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Q. I’ve always been told that my ancestor worked at the “Richmond Ironworks” during the Civil War. But his son was born in Tallassee, Ala., in early 1865. Can you help solve this mystery?
A. It might be that your ancestor worked not at the famous Tredegar Ironworks in Richmond, Va., but at the Richmond Carbine Factory in the nearby Richmond Arsenal. In June 1864, as Union forces threatened Richmond, then-Col. Josiah Gorgas, later brigadier general, and chief of the Confederate Bureau of Ordnance, ordered the rifle factory and 144 civilian workers relocated to Tallassee, Ala.
Setting up in a cotton mill built in 1844 and powered by the Tallapoosa River, the Confederate Carbine Works at the Tallassee Armory began manufacturing the Tallassee Cavalry Carbine. The war ended before the factory could reach its goal of producing 6,000 carbines a year. The only Confederate armory not destroyed during the Civil War, the Tallassee Armory is today a national historic site; it’s currently under renovation.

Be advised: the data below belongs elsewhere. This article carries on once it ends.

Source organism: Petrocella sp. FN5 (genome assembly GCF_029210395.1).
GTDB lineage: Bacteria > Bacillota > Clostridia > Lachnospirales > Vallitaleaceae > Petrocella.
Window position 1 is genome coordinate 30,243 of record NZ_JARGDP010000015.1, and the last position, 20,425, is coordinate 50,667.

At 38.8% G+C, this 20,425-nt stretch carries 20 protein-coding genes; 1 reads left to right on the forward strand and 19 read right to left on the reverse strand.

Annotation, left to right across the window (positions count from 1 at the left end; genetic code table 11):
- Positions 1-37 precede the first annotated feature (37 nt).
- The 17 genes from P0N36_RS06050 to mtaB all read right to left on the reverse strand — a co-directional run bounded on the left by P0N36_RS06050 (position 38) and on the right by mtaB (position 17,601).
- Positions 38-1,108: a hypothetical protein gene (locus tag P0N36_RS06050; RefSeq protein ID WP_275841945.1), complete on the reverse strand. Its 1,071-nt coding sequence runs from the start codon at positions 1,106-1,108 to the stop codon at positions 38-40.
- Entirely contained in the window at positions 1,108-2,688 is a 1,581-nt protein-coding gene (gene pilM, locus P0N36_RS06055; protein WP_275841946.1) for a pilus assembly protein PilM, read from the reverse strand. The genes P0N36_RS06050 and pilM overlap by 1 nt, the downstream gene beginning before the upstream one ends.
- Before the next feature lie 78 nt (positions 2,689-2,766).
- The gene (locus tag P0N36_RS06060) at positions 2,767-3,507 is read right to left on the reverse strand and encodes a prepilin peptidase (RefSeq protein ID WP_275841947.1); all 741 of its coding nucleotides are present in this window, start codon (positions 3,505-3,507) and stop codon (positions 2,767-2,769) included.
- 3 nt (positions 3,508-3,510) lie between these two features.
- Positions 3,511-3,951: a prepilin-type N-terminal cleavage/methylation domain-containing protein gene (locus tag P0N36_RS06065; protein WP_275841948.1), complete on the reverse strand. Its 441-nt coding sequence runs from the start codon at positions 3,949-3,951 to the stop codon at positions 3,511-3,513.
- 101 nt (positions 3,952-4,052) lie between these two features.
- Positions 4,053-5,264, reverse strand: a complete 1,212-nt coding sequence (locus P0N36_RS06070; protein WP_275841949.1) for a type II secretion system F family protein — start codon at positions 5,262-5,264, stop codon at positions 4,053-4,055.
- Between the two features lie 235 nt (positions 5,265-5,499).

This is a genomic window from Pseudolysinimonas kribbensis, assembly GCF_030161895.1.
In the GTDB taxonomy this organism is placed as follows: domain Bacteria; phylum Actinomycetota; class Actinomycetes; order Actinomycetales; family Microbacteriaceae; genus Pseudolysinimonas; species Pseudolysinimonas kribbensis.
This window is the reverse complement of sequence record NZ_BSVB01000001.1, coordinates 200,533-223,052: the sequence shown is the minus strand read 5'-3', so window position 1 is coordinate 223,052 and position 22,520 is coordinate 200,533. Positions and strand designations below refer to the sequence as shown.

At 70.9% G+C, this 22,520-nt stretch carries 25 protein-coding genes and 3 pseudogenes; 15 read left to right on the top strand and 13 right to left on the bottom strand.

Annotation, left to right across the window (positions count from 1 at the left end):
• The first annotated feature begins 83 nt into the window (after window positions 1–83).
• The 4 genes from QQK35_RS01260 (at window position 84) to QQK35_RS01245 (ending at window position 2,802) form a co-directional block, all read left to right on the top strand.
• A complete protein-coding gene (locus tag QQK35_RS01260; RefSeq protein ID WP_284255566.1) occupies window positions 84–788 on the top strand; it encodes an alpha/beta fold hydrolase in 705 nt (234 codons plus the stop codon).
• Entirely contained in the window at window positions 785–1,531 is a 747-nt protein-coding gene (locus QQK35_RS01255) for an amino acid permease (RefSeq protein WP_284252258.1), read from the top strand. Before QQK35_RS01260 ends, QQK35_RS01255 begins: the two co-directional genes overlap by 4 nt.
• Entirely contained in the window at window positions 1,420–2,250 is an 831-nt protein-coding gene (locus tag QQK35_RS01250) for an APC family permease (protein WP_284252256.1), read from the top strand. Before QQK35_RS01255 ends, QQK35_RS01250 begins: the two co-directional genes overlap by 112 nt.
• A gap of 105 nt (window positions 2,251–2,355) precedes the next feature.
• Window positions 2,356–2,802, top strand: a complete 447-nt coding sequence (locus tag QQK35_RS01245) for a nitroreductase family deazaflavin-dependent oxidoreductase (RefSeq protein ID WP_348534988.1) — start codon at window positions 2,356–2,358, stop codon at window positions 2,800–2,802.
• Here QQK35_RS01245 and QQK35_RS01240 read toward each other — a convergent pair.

Your ancestor’s experience could have been similar to that of Zedick Hooper Wilson (1840-1917), who enlisted in Company A of the 25th Virginia Infantry Battalion, which was known as the Richmond City Battalion. In April 1864, Wilson was detailed to work at the Richmond Carbine Factory, and then accompanied the factory to its more secure location in Alabama. He spent the rest of his service in Tallassee and was ultimately mustered out in Athens, Ga.
A group of the Sons of Confederate Veterans, the Tallassee Armory Guards, today works to preserve the heritage of those who helped guard the armory (and who may have also helped make the rifles). It holds regular re-enactments of the battles for the armory. For information about those events, see TallasseeArmoryGuards.org.
The Library of Virginia has a collection of contracts and other paperwork from the Richmond Arsenal that may be helpful in learning more about the arms factory and those who worked there (search the catalog on the keywords Richmond Arsenal contract book).
From the May 2011 issue of Family Tree Magazine.